Tag Info

Hot answers tagged

9

The simple answer is, the web server software looks at the hostname in the HTTP request and uses that to determine which website to serve. For example, Apache has the NameVirtualHost configuration option which controls this behaviour. You can find a detailed explanation of how this process works in its documentation: ...


5

Well its not your site, its China's internet service layout, which has to jump through hoops to get even get to US DNS Servers. Furthermore, I don't know how 'free' the Internet surfing is there, meaning if it's being monitored by the government, which would undoubtedly further slow its response times. Many factors can be attributed to your site being slow ...


4

Web client, usually a browser, opens a TCP socket to the server. The server software accepts the connection without knowing the specific site requested, and waits for an HTTP request to happen. The client sends the request, mainly composed of HTTP headers. One of these headers is the Host: example.com header, at this point the server is aware of the right ...


3

A CNAME is a type of DNS record, where a hostname points at another hostname. An A record is another type of DNS record, where a hostname points at an IP address. A subdomain is what you described as 'the left side of the domain', e.g. webmasters.stackexchange.com is a subdomain of stackexchange.com. The DNS setup for a subdomain could use either an A ...


2

It appears that you did not get an answer because the DNS server your client computer is pointed to is not the authority. The require authority flag (if I remember the name right) is likely set and the request not completed because the DNS you queried was not the authority. This can be common if you are pointed to a Bind instance. By default, recursive ...


1

Your situation is an odd one and your question more than intriguing. I imagine that this question can be helpful because this would be a really confusing situation to anyone. I do this everyday and it eluded me even though there were hints right in the question that were easy to overlook. When you use nslookup or whois, it is possible that the data returned ...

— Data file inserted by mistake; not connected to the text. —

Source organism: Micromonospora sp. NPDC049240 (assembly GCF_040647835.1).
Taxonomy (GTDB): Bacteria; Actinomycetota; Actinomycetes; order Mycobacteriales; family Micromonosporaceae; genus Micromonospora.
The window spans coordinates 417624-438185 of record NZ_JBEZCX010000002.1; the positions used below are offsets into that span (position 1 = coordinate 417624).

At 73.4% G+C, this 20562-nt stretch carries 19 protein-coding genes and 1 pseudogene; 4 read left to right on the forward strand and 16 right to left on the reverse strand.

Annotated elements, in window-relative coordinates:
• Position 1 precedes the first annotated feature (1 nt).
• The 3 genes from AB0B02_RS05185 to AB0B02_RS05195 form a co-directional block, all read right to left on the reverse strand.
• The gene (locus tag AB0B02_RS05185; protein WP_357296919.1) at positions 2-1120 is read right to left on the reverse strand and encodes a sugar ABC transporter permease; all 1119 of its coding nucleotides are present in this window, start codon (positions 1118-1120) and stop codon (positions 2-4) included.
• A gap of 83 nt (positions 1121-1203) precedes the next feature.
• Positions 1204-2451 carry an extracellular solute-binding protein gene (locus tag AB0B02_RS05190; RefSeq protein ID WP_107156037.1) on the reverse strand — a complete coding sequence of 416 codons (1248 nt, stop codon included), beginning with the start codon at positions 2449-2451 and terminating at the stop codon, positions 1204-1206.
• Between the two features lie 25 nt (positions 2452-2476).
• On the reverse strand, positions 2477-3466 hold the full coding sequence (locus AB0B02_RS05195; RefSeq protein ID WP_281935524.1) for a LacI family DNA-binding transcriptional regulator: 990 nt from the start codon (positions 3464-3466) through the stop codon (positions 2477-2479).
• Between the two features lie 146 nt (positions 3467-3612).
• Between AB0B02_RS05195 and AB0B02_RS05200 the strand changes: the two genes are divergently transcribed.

1

Baidu spider also does not properly obey robots.txt in some cases. They seem to have a history of doing things their own (wrong) way. Unless you have a Chinese website that gets a significant amount of traffic from the Baidu search engine, why would you keep old server up just to make the Baidu spider happy?


1

I think that you are using private name servers. To use private name servers you need to register private name servers through your domain control panel. There may be an option in your domain control panel to create name servers in which you will have to define the ip of your vps against NS1 & NS2.YourDomain.Com


1

The easiest way is to modify your hosts file to hardcode the domain name to the new IP address temporarily. See this guide for OS-specific instructions. Don't forget to remove the entry again after you're done testing. Alternatively, you could setup a temporary test subdomain for each site on the new server (test.example.com), set it up as an alias, and use ...


1

The first thing you want to do, is reduce the TTL (Time to Live) on your DNS records to be as small as acceptable. This will keep cached DNS servers from holding onto stale data for too long when you switch. Next, I assume your web site is going to be moving to a new IP address. There is no reason switching the site to a new host IP address has to happen at ...


1

No, generally you wouldn't want the IP address to resolve to your website in addition to the domain itself (providing your domain resolves to the website, this will suffice) - there is often no need for the website to be accessible at the IP address but you could 301 redirect the IP address to your domain in .htaccess to handle this if you wish.



Only top voted, non community-wiki answers of a minimum length are eligible